Buried Leica story

“Buried Leica story” by Stephen Dowling:

Earlier this year, I met up with my friend Darren for a day of photography in Brighton, a bustling seaside city on England’s south coast.

Over the phone a few days before, Darren had told me he would bring along a friend’s camera, something he’d been asked to test to see if it was still in working condition. He said I might find the camera’s history interesting.

The camera Darren had been asked to test was a Leica Standard, one of Leica’s most popular screw-mount rangefinders from the 1930s. It was the fourth version of the original 35mm Leica camera, and the first to have a standardised lens mount – before that, lenses had been calibrated for a particular body, so lenses that worked perfectly on one Leica body might not focus properly on another. Put into mass production in the late 1920s, they were produced for some 20 years. 

The Standard belonged to Darren’s friend Gunther; it was a family heirloom, though one with something of a chilling past. The camera had belonged to his mother’s father, who was a soldier in the German SS in World War II. Gunther’s grandfather had bought it in the 1930s and the camera had documented family life and holidays abroad before the war started. During the war, his grandfather had taken it with him on active service.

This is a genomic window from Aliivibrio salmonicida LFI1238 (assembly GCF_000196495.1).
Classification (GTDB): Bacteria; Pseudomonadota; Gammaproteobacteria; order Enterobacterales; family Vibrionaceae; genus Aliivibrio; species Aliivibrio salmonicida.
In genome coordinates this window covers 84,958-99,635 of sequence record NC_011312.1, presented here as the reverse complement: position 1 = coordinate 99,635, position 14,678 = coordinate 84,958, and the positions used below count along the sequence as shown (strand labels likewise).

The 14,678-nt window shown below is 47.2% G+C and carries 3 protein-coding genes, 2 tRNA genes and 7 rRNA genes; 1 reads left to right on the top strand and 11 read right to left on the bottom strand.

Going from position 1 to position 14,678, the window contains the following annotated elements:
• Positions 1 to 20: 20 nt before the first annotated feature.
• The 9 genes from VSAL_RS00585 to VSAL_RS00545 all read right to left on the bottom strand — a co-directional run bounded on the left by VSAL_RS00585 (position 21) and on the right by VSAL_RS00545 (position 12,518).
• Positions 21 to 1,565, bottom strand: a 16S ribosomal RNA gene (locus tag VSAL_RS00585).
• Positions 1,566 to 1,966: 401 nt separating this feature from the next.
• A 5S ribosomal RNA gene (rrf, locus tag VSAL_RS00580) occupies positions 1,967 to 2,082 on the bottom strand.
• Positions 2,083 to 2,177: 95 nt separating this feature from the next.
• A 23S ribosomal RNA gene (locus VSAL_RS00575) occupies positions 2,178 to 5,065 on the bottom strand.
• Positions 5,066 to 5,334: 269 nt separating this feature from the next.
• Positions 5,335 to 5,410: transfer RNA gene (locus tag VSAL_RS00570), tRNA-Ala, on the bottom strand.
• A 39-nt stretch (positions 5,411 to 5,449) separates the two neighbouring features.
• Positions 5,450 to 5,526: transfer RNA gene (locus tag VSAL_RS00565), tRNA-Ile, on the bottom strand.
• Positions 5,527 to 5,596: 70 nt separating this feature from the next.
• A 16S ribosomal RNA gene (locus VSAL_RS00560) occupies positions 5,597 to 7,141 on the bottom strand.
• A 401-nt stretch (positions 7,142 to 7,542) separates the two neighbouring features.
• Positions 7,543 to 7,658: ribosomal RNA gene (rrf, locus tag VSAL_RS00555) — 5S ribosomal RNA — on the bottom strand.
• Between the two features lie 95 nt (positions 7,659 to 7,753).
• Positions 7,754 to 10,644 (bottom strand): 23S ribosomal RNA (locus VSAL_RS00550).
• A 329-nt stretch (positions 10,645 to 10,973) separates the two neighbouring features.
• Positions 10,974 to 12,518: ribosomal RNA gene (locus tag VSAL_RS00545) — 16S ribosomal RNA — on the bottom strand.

In 1941, while on leave, his grandfather had left the camera with his grandmother back in Germany before traveling to his unit on the Russian front. She never saw him again.

In 1945, with Germany defeated and his grandmother fearful that the camera might be taken by Allied troops as war booty, she buried it in a nearby field, along with photos and its accessories. 

This is a camera that comes with some dark history – the fact Gunther’s grandfather was a member of the SS should certainly not be ignored. The pictures taken on the camera, both before and during the war, create a particularly sobering time capsule (you can read the full article and see the pictures here).

Gunther is having the camera repaired, and will learn how to use it – the Leica Standard, with it’s periscope accessory rangefinder and other foibles, isn’t exactly a point and shoot. Decades after it was packed away in a cupboard, it will take pictures again.

Photo credit: Darren Russell.

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